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Nunc plurimùm pollens, nunc inutilis,
Dum tu sis viribus potens, o princeps, in tuâ juventâ.
Est tristis et injucunda senectus,
English Translation continued.
clouds in the east, or tremblest in the west at thy dusky gates on the ocean. But perhaps thou art like myself, at one time mighty, at another feeble, our years sliding down from the skies, hastening together to their end. Rejoice then, O sun! while thou art strong in thy youth. Sad and unpleasant is old age, like the vain light of the moon in the sky, when she looks from the clouds on the field, and grey mist is on the side of the hill; the blast from the north on the plain; and the traveller distressed and slow.
TOPOGRAPHY OF SOME OF THE PRINCIPAL SCENES OF
A Brief Description of SELMA.
THERE is every reason to believe that Selma, so often mentioned in the poems of Ossian, as the principal residence of his father Fingal, was situate in that part of Argyleshire called Upper Lorn, on a green hill of an oblong form, which rises on the sea shore at equal distances from the mouths of the lakes Eite, and Creran. It is now called by the inhabitants of the place DUN-MHIC SNITHEACHAIN, i. e. the fort of the son of Snitho; but by some of our historians Berigonium, and by them said to have once been the capitol of the kingdom of the Gaels, or Caledonians. On the top of this hill are still to be seen vestiges of extensive buildings, with fragments of the walls, bearing evident marks of fire, scattered along the sides of the hill; but it does not appear that the place had been at any period affected by a volcano, as some do think; seeing the remains of a circular edifice, which stood on that end of the hill further from the sea, have not the least tincture of fire most of the stones of which have been carried away by the inhabitants of the adjacent farms for private use. Whatever had occasioned the fall of Selma, Ossian must have known it; for he had seen it, as will appear from his poems, when thousands feasted in its halls, and had also the misfortune to see it in ruins.
The following passages from the poems of Ossian are descriptive of Selma, and its supposed situation, both before, and after its fall.
Sguir an t sealg, a's choidil na feigh
Bha dàn, a's dàn ann mar bu nòs,
See Dr. Smith's Ancient Poems. Dearg-mac Druibheil, verse 17, &c.
The chase had ceased, and the deer slept
The curtain of night descended on the hills,
There was song after song, as the custom was,
The white beach, mentioned in the last line, answers exactly the present aspect of the white sand which covers the shore around part of the hill on which Selma stood. The rock from which the dogs were heard to bark is here also; for that part of the hill, washed by the waves, is composed of rock, and rises almost perpendicular to the sea.
But if this be not the rock alluded to in the poem, there is another rock within a few hundred yards of Selma, to which the description is equally applicable. It rises considerably higher than the former, and with a tremendous aspect threatens to crush the traveller, who steals along a narrow passage which art has opened between it and the sea. This rock is known to the inhabitants of the place by the name of Dunbhaleri, which being analyzed becomes DUN-BHAILE-RI, i. e. the fort of the town of the king. From this rock to Selma, along the shore are to be seen traces of a causeway, which still goes under the name of Market-street.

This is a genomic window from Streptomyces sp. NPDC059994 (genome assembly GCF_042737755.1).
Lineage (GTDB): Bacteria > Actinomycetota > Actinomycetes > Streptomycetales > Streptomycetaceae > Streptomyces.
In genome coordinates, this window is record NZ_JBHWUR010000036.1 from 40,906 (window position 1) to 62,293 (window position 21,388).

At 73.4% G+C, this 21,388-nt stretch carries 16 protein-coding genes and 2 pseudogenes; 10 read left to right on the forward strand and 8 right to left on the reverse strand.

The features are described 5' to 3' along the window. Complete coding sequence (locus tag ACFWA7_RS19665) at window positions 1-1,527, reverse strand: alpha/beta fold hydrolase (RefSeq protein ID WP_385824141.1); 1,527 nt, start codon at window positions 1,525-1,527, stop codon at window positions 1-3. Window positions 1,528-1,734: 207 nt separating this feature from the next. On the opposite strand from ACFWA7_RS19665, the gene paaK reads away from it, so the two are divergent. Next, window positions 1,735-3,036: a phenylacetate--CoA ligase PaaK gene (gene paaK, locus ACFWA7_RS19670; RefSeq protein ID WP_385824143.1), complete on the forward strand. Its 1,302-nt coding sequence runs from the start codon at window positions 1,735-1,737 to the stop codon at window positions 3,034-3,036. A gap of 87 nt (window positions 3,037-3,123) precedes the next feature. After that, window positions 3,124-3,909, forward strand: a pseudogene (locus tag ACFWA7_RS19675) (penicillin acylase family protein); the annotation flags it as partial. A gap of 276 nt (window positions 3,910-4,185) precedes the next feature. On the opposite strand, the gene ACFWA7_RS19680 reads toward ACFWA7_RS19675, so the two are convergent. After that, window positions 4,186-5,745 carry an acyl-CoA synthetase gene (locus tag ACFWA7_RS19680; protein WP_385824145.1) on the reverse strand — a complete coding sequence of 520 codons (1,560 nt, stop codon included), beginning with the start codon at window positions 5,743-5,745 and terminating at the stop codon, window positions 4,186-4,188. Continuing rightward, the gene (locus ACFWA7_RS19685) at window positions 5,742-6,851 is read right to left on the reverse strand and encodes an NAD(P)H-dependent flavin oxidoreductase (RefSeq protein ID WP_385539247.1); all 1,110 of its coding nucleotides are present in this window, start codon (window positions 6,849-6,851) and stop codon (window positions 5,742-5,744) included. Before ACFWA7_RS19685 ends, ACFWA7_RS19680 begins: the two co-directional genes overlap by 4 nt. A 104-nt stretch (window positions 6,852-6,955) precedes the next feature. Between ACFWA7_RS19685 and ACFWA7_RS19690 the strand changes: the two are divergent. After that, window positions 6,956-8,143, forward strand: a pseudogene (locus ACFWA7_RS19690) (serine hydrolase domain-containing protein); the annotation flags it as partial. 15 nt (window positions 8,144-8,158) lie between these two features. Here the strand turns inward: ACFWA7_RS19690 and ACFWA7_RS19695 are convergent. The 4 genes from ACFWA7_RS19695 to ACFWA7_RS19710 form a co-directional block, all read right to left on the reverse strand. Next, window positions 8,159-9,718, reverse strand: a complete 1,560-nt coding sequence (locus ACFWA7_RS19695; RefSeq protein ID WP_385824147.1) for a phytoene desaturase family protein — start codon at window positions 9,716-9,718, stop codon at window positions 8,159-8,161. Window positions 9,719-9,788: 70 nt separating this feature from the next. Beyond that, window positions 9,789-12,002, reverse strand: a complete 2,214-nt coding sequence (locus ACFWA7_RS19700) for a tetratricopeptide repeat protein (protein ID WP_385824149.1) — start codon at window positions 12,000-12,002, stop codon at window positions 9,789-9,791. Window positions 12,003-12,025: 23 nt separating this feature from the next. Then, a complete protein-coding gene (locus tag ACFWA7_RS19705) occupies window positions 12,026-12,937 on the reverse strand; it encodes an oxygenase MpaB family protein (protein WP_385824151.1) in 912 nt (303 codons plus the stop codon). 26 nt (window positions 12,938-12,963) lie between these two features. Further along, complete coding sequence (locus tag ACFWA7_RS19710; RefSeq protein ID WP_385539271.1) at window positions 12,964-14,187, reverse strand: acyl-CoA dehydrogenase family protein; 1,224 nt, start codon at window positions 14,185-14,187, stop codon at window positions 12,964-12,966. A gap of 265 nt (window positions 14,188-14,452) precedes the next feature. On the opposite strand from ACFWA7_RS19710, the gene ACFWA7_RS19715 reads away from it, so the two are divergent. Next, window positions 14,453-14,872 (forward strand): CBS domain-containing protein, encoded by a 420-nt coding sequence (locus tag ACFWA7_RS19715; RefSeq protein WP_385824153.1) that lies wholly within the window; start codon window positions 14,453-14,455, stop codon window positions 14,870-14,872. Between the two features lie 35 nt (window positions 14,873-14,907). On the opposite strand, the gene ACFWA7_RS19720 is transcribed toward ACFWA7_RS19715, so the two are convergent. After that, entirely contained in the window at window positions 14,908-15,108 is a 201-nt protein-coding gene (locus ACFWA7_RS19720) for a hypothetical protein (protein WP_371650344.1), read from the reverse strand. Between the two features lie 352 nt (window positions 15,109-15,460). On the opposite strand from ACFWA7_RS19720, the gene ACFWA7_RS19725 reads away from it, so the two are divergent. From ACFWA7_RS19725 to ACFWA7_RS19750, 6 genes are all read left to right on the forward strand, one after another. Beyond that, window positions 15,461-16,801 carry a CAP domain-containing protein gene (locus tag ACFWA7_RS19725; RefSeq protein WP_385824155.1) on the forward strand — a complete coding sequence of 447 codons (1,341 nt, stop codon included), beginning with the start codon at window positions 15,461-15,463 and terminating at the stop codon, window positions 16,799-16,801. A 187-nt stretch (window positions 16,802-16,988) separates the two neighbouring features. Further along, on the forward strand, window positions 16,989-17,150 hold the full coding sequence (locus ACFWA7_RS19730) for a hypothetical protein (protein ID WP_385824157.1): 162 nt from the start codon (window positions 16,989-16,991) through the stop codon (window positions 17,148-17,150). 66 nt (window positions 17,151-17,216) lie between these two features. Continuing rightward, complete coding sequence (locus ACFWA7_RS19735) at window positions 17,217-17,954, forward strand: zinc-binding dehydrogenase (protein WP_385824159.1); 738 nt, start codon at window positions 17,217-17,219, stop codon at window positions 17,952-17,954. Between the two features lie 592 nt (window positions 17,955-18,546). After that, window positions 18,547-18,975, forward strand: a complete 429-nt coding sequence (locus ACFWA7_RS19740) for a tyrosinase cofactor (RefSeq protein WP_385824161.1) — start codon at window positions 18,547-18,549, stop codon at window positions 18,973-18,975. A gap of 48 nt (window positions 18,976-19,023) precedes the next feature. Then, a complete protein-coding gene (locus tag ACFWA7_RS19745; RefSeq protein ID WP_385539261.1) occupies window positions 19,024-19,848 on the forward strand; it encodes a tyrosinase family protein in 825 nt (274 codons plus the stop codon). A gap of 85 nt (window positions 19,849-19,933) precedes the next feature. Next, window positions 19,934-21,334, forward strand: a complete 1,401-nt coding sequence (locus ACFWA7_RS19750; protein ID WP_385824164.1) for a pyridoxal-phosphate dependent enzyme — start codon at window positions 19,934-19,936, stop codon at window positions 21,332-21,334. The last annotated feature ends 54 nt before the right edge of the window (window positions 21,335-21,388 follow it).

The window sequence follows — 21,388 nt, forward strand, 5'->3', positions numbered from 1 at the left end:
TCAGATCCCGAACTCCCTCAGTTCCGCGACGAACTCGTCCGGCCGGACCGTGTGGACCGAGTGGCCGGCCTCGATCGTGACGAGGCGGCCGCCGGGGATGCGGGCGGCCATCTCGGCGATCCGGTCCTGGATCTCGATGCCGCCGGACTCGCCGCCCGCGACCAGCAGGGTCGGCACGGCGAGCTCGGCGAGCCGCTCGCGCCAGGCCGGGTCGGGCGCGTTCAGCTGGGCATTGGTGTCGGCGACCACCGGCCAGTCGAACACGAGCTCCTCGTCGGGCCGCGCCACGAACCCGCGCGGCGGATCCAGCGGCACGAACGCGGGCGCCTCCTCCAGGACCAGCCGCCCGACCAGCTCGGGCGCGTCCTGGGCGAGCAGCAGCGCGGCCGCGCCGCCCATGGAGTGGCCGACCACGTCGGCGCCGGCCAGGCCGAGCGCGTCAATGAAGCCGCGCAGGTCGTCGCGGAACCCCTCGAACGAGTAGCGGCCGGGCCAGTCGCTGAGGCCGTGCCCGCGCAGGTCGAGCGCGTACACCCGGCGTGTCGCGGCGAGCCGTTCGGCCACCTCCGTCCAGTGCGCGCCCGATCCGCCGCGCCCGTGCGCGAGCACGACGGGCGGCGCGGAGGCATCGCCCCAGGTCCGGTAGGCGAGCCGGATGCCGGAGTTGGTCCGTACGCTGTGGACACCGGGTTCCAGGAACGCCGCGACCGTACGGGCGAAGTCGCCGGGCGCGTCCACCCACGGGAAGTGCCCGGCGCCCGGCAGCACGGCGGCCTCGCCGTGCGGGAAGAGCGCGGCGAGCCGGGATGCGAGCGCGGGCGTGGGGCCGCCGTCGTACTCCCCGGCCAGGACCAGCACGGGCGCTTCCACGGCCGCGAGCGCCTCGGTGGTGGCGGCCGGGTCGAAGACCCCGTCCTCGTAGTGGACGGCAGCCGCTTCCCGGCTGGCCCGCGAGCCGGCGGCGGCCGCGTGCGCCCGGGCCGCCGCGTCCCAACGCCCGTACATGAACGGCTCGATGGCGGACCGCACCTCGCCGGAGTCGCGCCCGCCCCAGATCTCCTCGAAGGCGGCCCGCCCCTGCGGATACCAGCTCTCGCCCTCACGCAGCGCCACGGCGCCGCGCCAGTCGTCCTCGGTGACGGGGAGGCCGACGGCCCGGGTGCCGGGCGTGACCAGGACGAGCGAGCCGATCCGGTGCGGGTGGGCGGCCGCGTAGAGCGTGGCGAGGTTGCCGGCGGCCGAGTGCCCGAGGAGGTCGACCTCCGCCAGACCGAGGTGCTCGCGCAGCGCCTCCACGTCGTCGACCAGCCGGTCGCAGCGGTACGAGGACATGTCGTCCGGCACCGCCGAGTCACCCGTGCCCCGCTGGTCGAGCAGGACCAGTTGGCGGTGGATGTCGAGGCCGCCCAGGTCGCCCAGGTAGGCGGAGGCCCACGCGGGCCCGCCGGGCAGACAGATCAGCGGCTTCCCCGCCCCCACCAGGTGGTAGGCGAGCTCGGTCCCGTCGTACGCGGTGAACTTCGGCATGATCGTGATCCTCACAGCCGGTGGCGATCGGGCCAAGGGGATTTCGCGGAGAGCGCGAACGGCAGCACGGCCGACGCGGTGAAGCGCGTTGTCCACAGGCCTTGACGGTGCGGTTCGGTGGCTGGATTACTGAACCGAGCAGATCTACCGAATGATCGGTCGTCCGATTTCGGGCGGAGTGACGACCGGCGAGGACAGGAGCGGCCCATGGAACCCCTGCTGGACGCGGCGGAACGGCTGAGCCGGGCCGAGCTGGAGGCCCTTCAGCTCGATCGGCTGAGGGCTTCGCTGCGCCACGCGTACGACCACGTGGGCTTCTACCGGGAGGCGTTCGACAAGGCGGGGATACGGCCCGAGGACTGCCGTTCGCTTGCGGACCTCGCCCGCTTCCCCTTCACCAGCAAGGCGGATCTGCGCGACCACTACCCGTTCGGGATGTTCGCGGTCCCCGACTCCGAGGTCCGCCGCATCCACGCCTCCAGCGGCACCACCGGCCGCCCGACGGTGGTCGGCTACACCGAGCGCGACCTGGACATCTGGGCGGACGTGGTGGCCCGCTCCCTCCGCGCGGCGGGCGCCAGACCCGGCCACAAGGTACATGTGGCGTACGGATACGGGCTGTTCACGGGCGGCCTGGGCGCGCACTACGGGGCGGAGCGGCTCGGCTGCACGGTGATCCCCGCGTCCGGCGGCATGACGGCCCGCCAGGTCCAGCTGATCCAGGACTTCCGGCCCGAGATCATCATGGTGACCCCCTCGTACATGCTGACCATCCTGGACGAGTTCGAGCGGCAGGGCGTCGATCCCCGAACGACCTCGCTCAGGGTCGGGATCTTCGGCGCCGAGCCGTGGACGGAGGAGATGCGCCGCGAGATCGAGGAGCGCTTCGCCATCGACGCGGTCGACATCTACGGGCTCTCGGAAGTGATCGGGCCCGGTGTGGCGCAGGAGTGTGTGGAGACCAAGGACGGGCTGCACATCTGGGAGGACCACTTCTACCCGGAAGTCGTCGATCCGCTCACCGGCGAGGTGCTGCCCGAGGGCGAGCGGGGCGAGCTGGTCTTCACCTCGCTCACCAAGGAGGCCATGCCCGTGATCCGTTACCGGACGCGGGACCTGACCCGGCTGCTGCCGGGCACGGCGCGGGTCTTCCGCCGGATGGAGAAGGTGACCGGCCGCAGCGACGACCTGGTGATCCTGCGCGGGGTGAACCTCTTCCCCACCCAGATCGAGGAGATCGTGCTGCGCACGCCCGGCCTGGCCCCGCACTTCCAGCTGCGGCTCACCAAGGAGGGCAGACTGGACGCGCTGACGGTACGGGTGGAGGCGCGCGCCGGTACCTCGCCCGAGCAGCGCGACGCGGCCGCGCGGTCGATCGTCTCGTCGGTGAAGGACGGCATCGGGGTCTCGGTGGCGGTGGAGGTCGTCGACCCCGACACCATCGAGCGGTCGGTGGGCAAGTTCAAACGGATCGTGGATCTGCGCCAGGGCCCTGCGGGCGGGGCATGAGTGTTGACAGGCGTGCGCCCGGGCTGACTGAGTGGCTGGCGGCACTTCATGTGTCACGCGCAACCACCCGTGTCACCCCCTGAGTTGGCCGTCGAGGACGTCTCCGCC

An Seallama, 'n Taura, no 'n Tigh-mor-ri,
Cha 'n eil slige, no òran, no càrsach!
Tha iad uile nan tulachain uaine,
'San clachaibh nan cluainibh fein.
Cha 'n fhaic aineal o 'n lear no o 'n fhasach
A haon diu 'sa bharr roi neul.
'Sa Sheallama, a theach mo ghaoil!
An e 'n torr so t'aos làrach,
Far am bheil foghnan, fraoch, a's fòlach,
Ri bròn fo shile na hoiche.
Dr. Smith's Ancient Poems. Death of Gaul, v. 33, &c.
In Selma, in Taura, or Temora,
There is no shell, nor song, nor harp!
They are all become green mounds;
And their stones half sunk in their own meadows.
The stranger shall not behold from the sea, or desert,
Any one of them lifting its head through the cloud.
And thou, Selma, house of my delight!
Is this heap thy old ruins,
Where the thistle, the heath, and the rank grass
The description given of Selma, after its fall, in the third and fourth line of the preceding passage, corresponds exactly to the present appearance of the ruins of that place. The fourth line in particular describes the fragments of the walls, and loose stones, which, after rolling down the face of the hill, are now seen half sunk in the soft marshy ground that surrounds part of the place.
That Selma was situate nigh the sea, as has been said above, will appear from the passages which follow.
"A chlann nan treunmor," thuirt Carrul,
Thug sibh laithe chaidh thairis nuas, "Nuair thearnadh leam sios o thonna mara "Air Selma nan darag ri stuaidh."
Gaolnandaoine, p. 200, v. 78, &c.
"Sons of the mighty," said Carrul,
"Ye have brought back days that have passed,